It would be easy to organize an exhibition about destruction in the same vein as a big-budget Hollywood film. Step one: bring together a marquee-worthy cast of artists. Step two: assemble art works that bombard viewers with special effects and explosive devices to mask the non-existent plot. Step three: bank on audiences to come in droves while planning a sequel (or two) by repeating steps one to three.
Thankfully, ‘Under Destruction’ resisted such facile treatment. Instead of destruction serving as an organizing principle to illustrate a theme, co-curators Gianni Jetzer and Chris Sharp opted for restraint. These works, by 20 international artists, and shown across three successive shows were as much about subtlety as any shared destructive impulse. The exhibition, originating at Basel’s Museum Tinguely last year, commemorated the 50th anniversary of Jean Tinguely’s seminal kinetic work, Homage to New York, which was set to self-destruct on 17 March 1960 in the garden of New York’s Museum of Modern Art.
The works in ‘Under Destruction’ precariously balanced creative urgency and destructive force as an end in itself. All unfolded as part of a visual storyline in three ‘chapters’: the first embodied the subtlest forms of destruction; the second exposed its more literal (and audible) aspects; while the last intermixed both – and all in open-ended dialogue with viewers. Ranging in size and media, and including works spanning from the late 1980s until now, each chapter contained pieces identical to those in Basel save for a handful being replaced with others by the same artists.
Ariel Orozco’s black and white photograph Doble Desgaste (Double Wear, 2005) is akin to a storyboard: it features sequential images of a hand, first creating a drawing of an eraser, then erasing the picture using the eraser, and finally repeating this process until both the eraser and its likeness are gone. Orozco illustrates how destruction develops in time, whereas the film works of Michael Sailstorfer (Untitled [Bulb], 2010) and Alexander Gutke (The White Light of the Void, 2002) allowed viewers to observe, and sometimes listen to, this process. Similarly, video documenting live action works such as Michael Landy’s Break Down (2001) – in which the artist systematically catalogued and destroyed all of his possessions – tracked destruction from a distance. The recording is not the work per se, but, like Tinguely’s fragment, it has become the de facto ‘object’ where all others were lost – or, in this case, willfully destroyed.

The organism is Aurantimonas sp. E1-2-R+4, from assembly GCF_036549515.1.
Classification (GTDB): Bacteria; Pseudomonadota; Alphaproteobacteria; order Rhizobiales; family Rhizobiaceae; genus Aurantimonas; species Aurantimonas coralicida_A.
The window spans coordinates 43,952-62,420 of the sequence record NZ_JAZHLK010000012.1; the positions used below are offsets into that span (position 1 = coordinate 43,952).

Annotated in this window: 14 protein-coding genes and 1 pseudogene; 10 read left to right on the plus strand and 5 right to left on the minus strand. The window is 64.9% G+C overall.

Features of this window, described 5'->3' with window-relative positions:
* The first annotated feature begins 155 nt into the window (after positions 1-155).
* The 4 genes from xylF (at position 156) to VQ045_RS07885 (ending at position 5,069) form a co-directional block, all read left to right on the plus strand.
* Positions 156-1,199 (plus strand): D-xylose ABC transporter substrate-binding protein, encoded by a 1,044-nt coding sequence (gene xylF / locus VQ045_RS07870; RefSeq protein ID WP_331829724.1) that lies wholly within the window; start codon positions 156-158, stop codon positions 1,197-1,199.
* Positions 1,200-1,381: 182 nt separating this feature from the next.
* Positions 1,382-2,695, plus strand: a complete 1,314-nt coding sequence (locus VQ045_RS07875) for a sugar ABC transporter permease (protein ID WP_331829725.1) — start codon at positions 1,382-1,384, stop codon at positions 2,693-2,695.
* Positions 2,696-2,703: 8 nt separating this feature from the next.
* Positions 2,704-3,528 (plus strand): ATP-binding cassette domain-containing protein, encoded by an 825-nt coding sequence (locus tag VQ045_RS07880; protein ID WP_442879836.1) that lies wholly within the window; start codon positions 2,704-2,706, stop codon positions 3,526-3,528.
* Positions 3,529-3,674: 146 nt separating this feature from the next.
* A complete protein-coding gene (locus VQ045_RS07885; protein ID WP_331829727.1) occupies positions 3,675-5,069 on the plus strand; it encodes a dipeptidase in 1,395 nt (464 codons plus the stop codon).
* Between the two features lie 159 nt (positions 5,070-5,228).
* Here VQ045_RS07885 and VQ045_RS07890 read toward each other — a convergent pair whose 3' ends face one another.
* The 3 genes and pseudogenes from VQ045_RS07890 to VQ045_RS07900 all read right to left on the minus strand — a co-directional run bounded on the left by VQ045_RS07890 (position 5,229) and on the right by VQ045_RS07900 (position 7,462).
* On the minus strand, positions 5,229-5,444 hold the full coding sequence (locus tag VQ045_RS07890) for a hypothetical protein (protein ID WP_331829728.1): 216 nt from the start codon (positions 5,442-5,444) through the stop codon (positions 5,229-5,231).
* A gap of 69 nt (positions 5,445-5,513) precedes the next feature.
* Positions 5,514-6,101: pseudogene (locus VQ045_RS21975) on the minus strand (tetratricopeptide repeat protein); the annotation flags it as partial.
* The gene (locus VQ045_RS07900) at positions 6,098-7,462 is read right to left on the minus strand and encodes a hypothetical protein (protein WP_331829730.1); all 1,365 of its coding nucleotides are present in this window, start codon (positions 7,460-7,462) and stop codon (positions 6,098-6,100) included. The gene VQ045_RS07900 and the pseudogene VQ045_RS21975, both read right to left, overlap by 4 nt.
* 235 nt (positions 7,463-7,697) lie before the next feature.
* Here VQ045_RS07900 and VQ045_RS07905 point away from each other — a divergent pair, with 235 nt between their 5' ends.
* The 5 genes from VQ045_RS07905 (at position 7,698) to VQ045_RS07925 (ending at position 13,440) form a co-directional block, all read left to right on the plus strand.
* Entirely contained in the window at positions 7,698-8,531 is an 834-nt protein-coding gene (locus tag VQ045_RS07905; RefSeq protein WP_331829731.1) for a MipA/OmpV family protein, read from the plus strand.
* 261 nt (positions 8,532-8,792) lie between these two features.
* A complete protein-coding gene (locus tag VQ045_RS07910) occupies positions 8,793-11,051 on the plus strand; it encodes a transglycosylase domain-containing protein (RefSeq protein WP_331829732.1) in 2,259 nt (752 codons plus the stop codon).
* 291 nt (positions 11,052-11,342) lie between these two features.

For all the exhibition’s subtlety, unabashed destruction still abounded, as seen in chapter II. Jimmie Durham’s St. Frigo (1997), for example, is a refrigerator that has essentially been stoned to death. Roman Signer, Christian Marclay, Alex Hubbard and Martin Kersels similarly subject everyday objects – chairs, guitars, pillows, balloons and the contents of a bedroom – to various topsy-turvy scenarios. At times, these artists also implicate themselves, appearing on camera as a stand-in or decoy. Others made onlookers contingent to the mayhem their works create. Monica Bonvicini’s self-balancing structure, made from shattered glass and fluorescent light, could topple at any moment (White, 2011), while a switch gave visitors collective control over how much Liz Larner’s Corner Basher (1988) damaged the nearby walls.
Larner’s ball-and-chain was one of many globular forms included in each chapter. Elsewhere there was Nina Beier and Marie Lund’s crystal ball, obscured by dirt, which had been kicked from its point of purchase to the location of its presentation (History Makes a Young Man Old, 2008); Kris Martin’s orb, with the inscription, ‘10 BOMBS WILL EXPLODE IN 2014’ (100 Years, 2004); and Ariel Schlesinger’s Untitled (Bubble Machine) (2006), an elaborate kinetic construction that produced bubbles atop a ladder, only to have them meet a fiery demise after falling onto an electrified coil rack below.
The persistence of such elemental, mechanistic and pseudo-scientific works through alternately makeshift and elaborately crafted kinetic structures, positioned artists like Nina Canell and Arcangelo Sassalino as amateur inventors. Likewise, Johannes Vogl’s ‘machine to produce jam breads’, Ohne Titel (Marmeladenbrotstreichmaschine) (2007), runs like a slapstick-style assembly line: all of the bread eventually falls onto the floor in an uneaten pile. To Dust (2009), Jonathan Schipper’s two upside-down statues motorized to rub up against the other, piles up too, this time as dust ostensibly accumulating until both figures cancel each other out. Unlike Tinguely’s machine, Vogl and Schipper’s respective remnants expose how a system ‘glitch’ is consciously incorporated from the outset and is no accident.
Even Pavel Büchler, who in the simple act of reconstituting flea-market paintings by disassembling them to make his own in ‘Modern Paintings’ (1999–2000), balks at presenting destruction solely in bombastic terms. As such, ‘Under Destruction’ was no Hollywood blockbuster. Instead it reiterated a careful optimism, wherein potential reveals itself repeatedly, even under the guise of annihilation.